What was the cause of the Messianic speculation in the period of the Second Temple? Although Daniel’s prophecy of the kingdom of God must have stimulated the faith of many in Israel, in the period immediately following the prophecy and even after the return of the exiles there appears to have been no anticipation of the imminent appearance of the Messiah. The post-exilic prophets Zephaniah, Haggai, Zechariah and Malachi lived under the rule of the Persians – the second of Daniel’s four kingdoms – and were occupied primarily with spurring on the people to rebuild the temple. In the inter-Testamental period, after the Maccabees defeated the successor of Alexander the Greek, no one hailed Judah the Maccabee as the Messiah. A century after Judah, however, we know from the Gospels and Josephus that Messianic fervour was riding high.
In Acts 5:36f, the great Rabbi Gamliel reminded the Sanhedrin that two would-be Messiahs had already made their appearance: ‘Some time ago Theudas appeared, claiming to be somebody, and about four hundred men rallied to him. He was killed, all his followers were dispersed, and it all came to nothing. After him, Judas the Galilean appeared in the days of the census and led a band of people in revolt. He too was killed, and all his followers were scattered’ (Acts 5:36f).
I once attended a lecture in London by the Jewish scholar Hyam Maccabee. Although Maccabee, rejects the New Testament he stated to his largely Jewish audience that Gamliel’s address in Acts 5 is ‘authentic’ because in rabbinic tradition Gamliel is held in high esteem for his moderation: ‘Since Gamaliel the Elder died, reverence for the law has ceased and purity and moderation are vanished’ (Sotah 49a).
Similarly, but in greater detail, Josephus records:
Now it came to pass, while Fadus was procurator of Judea, that a certain magician, whose name was Theudas, persuaded a great part of the people to take their effects with them, and follow him to the river Jordan; for he told them he was a prophet, and that he would, by his own command, divide the river, and afford them an easy passage over it; and many were deluded by his words. However, Fadus did not permit them to make any advantage of his wild attempt, but sent a troop of horsemen out against them; who, falling upon them unexpectedly, slew many of them and took many of them alive. They also took Theudas alive, and cut off his head, and carried it to Jerusalem… besides this, the sons of Judas of Galilee were now slain; I mean of that Judas who caused the people to revolt, when Cyrenius came to take an account of the estates of the Jews… (Antiquities of the Jews, XX, iv,1,2).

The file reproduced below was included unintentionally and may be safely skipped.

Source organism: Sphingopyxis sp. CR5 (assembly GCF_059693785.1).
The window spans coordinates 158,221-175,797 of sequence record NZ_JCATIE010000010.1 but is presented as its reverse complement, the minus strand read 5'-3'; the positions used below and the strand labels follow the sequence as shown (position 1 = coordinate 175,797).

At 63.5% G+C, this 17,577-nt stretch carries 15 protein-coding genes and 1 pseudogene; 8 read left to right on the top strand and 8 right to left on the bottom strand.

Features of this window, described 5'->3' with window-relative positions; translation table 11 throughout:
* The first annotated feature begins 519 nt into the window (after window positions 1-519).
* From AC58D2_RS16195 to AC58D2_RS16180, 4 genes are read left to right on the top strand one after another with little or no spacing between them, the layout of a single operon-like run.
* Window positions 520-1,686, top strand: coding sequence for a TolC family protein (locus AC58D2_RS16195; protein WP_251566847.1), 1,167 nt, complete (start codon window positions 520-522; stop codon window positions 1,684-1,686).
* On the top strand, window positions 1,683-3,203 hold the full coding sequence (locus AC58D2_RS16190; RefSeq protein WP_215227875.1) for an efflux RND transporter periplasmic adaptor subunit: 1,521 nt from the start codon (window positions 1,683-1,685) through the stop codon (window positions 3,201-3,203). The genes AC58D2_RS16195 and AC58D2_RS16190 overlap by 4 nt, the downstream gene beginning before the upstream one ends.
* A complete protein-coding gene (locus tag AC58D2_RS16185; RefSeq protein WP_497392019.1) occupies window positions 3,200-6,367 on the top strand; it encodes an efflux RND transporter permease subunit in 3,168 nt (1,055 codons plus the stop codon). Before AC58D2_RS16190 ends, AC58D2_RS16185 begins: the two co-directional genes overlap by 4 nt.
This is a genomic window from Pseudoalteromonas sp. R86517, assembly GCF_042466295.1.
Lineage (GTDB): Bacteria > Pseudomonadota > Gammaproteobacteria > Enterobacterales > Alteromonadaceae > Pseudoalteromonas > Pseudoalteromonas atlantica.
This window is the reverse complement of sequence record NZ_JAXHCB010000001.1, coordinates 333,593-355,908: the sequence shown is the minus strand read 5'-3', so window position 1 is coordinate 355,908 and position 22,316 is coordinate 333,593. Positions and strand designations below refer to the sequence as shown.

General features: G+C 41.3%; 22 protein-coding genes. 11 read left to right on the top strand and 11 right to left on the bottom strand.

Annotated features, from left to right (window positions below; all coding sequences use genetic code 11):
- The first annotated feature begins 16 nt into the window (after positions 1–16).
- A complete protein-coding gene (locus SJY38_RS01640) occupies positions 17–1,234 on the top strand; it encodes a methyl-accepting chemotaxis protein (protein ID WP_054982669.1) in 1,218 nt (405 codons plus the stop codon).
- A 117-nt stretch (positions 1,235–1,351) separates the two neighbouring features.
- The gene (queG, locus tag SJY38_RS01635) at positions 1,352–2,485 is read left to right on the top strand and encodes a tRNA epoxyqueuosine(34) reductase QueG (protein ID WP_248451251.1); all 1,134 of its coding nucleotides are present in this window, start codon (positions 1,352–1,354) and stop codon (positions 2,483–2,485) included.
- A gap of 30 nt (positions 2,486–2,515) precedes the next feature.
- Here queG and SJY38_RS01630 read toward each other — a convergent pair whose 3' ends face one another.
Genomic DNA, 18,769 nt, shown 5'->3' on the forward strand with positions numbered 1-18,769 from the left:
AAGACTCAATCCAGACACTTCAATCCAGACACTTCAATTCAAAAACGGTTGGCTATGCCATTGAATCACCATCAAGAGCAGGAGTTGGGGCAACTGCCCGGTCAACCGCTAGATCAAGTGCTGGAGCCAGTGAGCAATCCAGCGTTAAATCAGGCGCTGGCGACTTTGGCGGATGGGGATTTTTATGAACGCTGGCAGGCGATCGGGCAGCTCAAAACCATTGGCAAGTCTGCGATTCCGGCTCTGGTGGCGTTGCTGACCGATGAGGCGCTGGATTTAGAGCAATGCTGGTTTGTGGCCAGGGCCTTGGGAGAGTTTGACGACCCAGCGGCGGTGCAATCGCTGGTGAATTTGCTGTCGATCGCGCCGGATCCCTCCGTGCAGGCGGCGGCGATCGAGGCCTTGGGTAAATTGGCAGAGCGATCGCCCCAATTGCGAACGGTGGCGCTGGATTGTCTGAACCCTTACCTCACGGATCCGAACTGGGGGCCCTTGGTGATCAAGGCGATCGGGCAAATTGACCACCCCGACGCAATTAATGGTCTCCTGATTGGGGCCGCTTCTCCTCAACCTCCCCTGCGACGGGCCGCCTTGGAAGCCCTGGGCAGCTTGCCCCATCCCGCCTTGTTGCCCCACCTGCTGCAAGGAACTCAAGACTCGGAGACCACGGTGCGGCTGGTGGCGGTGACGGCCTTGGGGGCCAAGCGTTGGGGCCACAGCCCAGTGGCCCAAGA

Is Daniel among the prophets?
It is significant that in the Jewish division of the books of the Bible, Daniel is not included in the Prophets nor is the book included in the annual cycle of synagogue readings. Instead, Daniel is found in the third division of the Hebrew Bible known as the Ketuvim, the ‘Writings,’ which includes Psalms, Ecclesiastes and the two books of Chronicles. Nevertheless, in spite of Daniel’s exclusion from the prophetic section of the Jewish Bible and from the synagogue readings, a rabbinic ruling reveals that Daniel is indeed a prophetic book and that his book reveals the time of the coming of Messiah. The Talmudic tractate Megillah informs us that ‘the Targum of the Prophets was composed by Jonathan ben Uzziel under the guidance of the prophets Haggai, Zechariah and Malachi and that ben Uzziel sought to reveal the inner meaning of the Ketuvim, the section of the Bible that includes the book of Daniel. However, says Megillah 3a, a Bath Kol forbade ben Uzziel to reveal the inner meaning of the Ketuvim because in it ‘the date of the Messiah is foretold’!
We possess a Targum on every book of the Ketuvim except the book of Daniel because, says the Talmud, in that book is contained the date of the Messiah. Josephus strengthens the theory that Daniel is the book in which the date of Messiah is contained when he says, ‘We believe that Daniel conversed with God; for he did not only prophesy of future events, as did the other prophets, but also determined the time of their accomplishment’ (Antiquities, Book 10, ch 11, v7).